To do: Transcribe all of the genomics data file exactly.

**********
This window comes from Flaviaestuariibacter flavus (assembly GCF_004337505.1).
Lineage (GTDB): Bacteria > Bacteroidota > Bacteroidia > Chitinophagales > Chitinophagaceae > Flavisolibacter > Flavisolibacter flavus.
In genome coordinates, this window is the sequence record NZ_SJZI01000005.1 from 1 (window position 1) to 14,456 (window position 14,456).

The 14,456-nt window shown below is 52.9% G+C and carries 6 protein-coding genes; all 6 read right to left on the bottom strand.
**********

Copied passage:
This window comes from Flaviaestuariibacter flavus (assembly GCF_004337505.1).
Lineage (GTDB): Bacteria > Bacteroidota > Bacteroidia > Chitinophagales > Chitinophagaceae > Flavisolibacter > Flavisolibacter flavus.
In genome coordinates, this window is the sequence record NZ_SJZI01000005.1 from 1 (window position 1) to 14,456 (window position 14,456).

The 14,456-nt window shown below is 52.9% G+C and carries 6 protein-coding genes; all 6 read right to left on the bottom strand.